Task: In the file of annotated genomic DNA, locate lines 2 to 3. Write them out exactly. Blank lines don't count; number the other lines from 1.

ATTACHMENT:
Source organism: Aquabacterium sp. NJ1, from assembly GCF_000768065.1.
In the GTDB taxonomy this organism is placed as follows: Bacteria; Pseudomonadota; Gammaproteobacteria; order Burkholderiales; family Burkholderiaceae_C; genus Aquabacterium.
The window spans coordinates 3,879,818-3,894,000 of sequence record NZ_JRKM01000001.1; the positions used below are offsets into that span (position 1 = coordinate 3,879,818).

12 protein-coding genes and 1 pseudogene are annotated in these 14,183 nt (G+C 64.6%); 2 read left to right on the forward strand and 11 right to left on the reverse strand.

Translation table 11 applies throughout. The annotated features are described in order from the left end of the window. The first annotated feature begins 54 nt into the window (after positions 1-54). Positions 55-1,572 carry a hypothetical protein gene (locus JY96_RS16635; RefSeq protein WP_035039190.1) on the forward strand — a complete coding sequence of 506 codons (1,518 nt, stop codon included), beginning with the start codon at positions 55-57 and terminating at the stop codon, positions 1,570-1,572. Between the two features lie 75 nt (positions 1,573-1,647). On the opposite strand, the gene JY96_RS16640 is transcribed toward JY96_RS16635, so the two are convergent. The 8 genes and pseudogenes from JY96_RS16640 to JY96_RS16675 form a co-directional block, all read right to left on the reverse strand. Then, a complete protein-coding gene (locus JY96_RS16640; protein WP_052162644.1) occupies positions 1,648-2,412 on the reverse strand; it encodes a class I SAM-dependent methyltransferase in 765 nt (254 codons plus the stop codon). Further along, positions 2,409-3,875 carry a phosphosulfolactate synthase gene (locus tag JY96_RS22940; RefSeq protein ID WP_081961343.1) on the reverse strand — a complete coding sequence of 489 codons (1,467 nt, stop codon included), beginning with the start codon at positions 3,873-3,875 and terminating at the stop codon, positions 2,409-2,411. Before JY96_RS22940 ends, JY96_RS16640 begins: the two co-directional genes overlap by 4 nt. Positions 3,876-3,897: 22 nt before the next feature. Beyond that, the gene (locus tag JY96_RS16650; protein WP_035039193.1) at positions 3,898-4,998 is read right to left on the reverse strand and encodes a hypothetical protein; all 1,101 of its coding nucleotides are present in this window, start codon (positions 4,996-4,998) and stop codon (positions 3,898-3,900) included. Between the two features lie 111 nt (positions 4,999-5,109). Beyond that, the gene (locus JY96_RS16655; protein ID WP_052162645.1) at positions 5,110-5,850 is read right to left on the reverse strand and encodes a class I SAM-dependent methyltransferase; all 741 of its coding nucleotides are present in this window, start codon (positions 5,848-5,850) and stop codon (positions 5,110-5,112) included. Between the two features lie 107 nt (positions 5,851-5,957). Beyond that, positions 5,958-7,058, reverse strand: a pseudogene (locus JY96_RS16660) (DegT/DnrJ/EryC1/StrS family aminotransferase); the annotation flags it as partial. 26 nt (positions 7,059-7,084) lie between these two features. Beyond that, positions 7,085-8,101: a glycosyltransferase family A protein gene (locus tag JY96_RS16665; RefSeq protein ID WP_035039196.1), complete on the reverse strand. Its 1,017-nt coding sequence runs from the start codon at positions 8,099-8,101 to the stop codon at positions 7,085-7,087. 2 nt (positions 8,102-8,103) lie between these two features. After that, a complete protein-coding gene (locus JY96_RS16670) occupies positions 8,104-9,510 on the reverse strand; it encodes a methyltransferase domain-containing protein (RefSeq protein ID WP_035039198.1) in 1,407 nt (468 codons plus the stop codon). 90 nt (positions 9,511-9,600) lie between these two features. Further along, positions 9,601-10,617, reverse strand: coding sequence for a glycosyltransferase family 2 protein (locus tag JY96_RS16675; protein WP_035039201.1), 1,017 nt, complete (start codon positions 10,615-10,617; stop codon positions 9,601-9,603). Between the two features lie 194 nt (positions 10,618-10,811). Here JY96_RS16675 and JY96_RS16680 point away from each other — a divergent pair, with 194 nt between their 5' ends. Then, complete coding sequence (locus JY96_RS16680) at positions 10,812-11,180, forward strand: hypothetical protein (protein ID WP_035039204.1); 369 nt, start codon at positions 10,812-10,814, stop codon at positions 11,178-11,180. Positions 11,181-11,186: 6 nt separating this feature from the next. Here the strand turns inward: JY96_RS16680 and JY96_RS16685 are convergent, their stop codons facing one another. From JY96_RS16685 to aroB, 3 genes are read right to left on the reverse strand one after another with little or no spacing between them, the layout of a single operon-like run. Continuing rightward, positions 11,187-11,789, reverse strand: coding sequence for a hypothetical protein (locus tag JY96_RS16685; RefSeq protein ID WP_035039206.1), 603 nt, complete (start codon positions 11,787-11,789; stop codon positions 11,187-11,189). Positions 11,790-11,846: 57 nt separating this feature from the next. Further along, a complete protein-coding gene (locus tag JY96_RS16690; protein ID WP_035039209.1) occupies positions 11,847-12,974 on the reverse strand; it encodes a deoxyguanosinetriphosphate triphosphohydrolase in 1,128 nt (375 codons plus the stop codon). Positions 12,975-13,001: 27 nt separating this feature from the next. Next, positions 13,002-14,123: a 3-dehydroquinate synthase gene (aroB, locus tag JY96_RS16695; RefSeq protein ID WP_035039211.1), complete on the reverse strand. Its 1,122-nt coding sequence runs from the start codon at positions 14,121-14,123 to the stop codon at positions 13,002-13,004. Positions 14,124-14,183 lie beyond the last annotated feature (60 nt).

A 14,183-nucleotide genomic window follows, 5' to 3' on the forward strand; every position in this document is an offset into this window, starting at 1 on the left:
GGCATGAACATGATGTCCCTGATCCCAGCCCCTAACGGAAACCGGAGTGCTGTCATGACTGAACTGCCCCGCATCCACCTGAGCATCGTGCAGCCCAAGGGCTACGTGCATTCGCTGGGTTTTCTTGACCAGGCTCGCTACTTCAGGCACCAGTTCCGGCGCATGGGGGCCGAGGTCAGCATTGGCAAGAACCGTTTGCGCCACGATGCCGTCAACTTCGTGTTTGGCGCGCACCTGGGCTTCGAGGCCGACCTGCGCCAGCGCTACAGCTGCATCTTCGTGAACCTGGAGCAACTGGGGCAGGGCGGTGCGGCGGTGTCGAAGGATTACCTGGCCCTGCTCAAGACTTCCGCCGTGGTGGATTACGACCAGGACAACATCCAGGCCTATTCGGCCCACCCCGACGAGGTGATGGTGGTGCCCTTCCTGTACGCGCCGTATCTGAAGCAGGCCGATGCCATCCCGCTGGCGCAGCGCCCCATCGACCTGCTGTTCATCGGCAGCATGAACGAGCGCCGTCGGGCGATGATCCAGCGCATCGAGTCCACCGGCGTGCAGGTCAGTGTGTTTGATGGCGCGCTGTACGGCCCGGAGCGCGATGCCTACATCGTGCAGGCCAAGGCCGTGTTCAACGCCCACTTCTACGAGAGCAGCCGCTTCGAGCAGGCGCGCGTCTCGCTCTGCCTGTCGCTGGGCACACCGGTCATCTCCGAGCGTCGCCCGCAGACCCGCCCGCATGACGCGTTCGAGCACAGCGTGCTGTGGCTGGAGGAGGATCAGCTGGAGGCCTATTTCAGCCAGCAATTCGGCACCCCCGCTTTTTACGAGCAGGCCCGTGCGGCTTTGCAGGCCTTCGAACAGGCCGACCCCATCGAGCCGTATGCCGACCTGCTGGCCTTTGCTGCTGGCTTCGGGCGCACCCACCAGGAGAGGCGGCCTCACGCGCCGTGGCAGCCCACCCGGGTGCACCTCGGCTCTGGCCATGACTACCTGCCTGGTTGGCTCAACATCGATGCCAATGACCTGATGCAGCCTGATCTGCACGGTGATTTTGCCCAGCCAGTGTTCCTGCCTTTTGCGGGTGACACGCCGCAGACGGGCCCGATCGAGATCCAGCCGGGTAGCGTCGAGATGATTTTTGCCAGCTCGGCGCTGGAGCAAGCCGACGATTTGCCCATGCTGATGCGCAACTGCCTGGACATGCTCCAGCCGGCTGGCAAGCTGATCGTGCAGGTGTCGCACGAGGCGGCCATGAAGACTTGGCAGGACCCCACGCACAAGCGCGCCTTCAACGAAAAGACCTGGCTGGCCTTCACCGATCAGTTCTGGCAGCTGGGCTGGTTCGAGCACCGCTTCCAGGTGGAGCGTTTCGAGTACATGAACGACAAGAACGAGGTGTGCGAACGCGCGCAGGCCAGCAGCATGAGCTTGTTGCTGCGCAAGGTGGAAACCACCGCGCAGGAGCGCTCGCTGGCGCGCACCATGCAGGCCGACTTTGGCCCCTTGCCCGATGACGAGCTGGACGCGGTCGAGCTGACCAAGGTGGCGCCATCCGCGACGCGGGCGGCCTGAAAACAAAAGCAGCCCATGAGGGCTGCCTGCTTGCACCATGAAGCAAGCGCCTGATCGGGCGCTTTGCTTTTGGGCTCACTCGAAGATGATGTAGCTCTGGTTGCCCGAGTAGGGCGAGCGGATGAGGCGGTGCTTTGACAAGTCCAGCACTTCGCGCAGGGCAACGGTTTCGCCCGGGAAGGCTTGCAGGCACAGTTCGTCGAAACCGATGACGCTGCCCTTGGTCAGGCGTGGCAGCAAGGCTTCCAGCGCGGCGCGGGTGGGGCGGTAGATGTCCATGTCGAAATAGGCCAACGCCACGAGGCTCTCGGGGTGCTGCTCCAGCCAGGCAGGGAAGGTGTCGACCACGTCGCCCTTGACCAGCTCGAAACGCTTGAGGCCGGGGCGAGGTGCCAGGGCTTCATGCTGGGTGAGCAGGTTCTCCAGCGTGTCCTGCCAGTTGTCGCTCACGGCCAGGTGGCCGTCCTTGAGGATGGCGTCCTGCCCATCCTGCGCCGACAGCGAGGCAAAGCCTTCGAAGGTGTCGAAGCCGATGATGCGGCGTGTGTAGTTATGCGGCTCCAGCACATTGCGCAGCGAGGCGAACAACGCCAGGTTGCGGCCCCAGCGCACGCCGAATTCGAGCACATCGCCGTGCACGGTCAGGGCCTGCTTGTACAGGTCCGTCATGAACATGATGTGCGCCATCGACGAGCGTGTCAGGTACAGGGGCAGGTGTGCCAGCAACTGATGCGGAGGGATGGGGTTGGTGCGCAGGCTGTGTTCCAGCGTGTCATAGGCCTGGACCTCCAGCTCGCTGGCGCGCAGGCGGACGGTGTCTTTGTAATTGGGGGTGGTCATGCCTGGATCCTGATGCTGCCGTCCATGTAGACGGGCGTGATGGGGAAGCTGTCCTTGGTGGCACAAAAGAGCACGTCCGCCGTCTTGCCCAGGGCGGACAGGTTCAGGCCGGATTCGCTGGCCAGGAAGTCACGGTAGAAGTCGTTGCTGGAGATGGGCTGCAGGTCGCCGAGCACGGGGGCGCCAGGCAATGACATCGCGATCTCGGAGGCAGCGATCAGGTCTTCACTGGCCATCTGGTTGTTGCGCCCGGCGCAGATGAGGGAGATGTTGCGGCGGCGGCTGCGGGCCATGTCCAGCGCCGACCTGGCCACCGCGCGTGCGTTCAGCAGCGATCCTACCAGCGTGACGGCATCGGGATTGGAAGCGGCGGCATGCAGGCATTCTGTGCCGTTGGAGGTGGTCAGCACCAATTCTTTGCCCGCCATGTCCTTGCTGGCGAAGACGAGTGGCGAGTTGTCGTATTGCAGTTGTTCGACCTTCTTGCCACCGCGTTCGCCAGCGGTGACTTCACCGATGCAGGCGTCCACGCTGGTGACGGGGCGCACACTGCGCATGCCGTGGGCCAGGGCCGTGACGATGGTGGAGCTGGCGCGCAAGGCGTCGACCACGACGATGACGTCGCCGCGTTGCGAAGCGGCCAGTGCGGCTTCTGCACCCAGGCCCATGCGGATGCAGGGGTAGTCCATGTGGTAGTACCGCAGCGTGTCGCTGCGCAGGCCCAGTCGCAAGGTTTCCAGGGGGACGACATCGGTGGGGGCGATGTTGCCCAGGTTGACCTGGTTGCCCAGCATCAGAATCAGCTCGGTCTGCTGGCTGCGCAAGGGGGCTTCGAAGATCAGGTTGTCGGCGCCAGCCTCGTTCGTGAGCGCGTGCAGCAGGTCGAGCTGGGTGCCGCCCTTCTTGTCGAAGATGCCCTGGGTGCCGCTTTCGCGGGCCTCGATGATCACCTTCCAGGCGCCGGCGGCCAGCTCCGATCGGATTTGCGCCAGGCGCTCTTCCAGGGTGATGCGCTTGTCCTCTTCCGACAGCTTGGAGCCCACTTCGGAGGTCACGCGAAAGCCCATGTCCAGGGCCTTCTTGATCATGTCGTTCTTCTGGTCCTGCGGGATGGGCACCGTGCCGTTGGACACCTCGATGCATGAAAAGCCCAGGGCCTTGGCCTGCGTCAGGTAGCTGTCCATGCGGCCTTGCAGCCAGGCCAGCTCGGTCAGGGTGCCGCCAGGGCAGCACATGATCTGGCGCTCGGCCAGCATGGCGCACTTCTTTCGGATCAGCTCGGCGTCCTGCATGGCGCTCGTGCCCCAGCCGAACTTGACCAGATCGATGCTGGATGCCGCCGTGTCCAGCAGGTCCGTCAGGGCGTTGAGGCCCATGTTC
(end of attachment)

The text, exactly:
In the GTDB taxonomy this organism is placed as follows: Bacteria; Pseudomonadota; Gammaproteobacteria; order Burkholderiales; family Burkholderiaceae_C; genus Aquabacterium.
The window spans coordinates 3,879,818-3,894,000 of sequence record NZ_JRKM01000001.1; the positions used below are offsets into that span (position 1 = coordinate 3,879,818).